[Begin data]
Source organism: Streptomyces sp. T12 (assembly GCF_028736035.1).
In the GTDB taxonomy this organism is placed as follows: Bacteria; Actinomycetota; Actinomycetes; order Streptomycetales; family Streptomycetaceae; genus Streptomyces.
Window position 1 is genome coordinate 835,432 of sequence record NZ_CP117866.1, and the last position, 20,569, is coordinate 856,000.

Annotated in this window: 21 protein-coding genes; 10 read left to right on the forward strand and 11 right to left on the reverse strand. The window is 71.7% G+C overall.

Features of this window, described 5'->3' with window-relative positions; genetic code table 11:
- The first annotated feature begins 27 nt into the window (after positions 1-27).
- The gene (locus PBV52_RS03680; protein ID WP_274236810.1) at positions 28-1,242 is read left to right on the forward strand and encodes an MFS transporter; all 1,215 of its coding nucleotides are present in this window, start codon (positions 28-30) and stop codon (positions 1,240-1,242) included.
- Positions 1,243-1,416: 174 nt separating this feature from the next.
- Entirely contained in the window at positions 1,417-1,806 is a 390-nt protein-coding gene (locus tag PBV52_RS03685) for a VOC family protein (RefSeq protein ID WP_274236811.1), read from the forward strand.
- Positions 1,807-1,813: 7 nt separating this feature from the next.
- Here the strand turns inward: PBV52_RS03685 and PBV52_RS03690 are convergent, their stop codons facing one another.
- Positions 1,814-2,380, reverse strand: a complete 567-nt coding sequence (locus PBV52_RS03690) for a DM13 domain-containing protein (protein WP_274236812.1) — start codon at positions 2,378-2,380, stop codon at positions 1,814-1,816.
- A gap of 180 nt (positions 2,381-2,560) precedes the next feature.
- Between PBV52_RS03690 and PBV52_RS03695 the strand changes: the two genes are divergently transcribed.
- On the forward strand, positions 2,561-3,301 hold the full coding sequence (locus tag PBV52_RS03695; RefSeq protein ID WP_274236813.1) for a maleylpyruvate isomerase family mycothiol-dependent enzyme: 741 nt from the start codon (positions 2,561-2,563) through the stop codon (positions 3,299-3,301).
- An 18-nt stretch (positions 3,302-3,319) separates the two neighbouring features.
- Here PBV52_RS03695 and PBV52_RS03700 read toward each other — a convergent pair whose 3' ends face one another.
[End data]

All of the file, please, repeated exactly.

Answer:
Source organism: Streptomyces sp. T12 (assembly GCF_028736035.1).
In the GTDB taxonomy this organism is placed as follows: Bacteria; Actinomycetota; Actinomycetes; order Streptomycetales; family Streptomycetaceae; genus Streptomyces.
Window position 1 is genome coordinate 835,432 of sequence record NZ_CP117866.1, and the last position, 20,569, is coordinate 856,000.

Annotated in this window: 21 protein-coding genes; 10 read left to right on the forward strand and 11 right to left on the reverse strand. The window is 71.7% G+C overall.

Features of this window, described 5'->3' with window-relative positions; genetic code table 11:
- The first annotated feature begins 27 nt into the window (after positions 1-27).
- The gene (locus PBV52_RS03680; protein ID WP_274236810.1) at positions 28-1,242 is read left to right on the forward strand and encodes an MFS transporter; all 1,215 of its coding nucleotides are present in this window, start codon (positions 28-30) and stop codon (positions 1,240-1,242) included.
- Positions 1,243-1,416: 174 nt separating this feature from the next.
- Entirely contained in the window at positions 1,417-1,806 is a 390-nt protein-coding gene (locus tag PBV52_RS03685) for a VOC family protein (RefSeq protein ID WP_274236811.1), read from the forward strand.
- Positions 1,807-1,813: 7 nt separating this feature from the next.
- Here the strand turns inward: PBV52_RS03685 and PBV52_RS03690 are convergent, their stop codons facing one another.
- Positions 1,814-2,380, reverse strand: a complete 567-nt coding sequence (locus PBV52_RS03690) for a DM13 domain-containing protein (protein WP_274236812.1) — start codon at positions 2,378-2,380, stop codon at positions 1,814-1,816.
- A gap of 180 nt (positions 2,381-2,560) precedes the next feature.
- Between PBV52_RS03690 and PBV52_RS03695 the strand changes: the two genes are divergently transcribed.
- On the forward strand, positions 2,561-3,301 hold the full coding sequence (locus tag PBV52_RS03695; RefSeq protein ID WP_274236813.1) for a maleylpyruvate isomerase family mycothiol-dependent enzyme: 741 nt from the start codon (positions 2,561-2,563) through the stop codon (positions 3,299-3,301).
- An 18-nt stretch (positions 3,302-3,319) separates the two neighbouring features.
- Here PBV52_RS03695 and PBV52_RS03700 read toward each other — a convergent pair whose 3' ends face one another.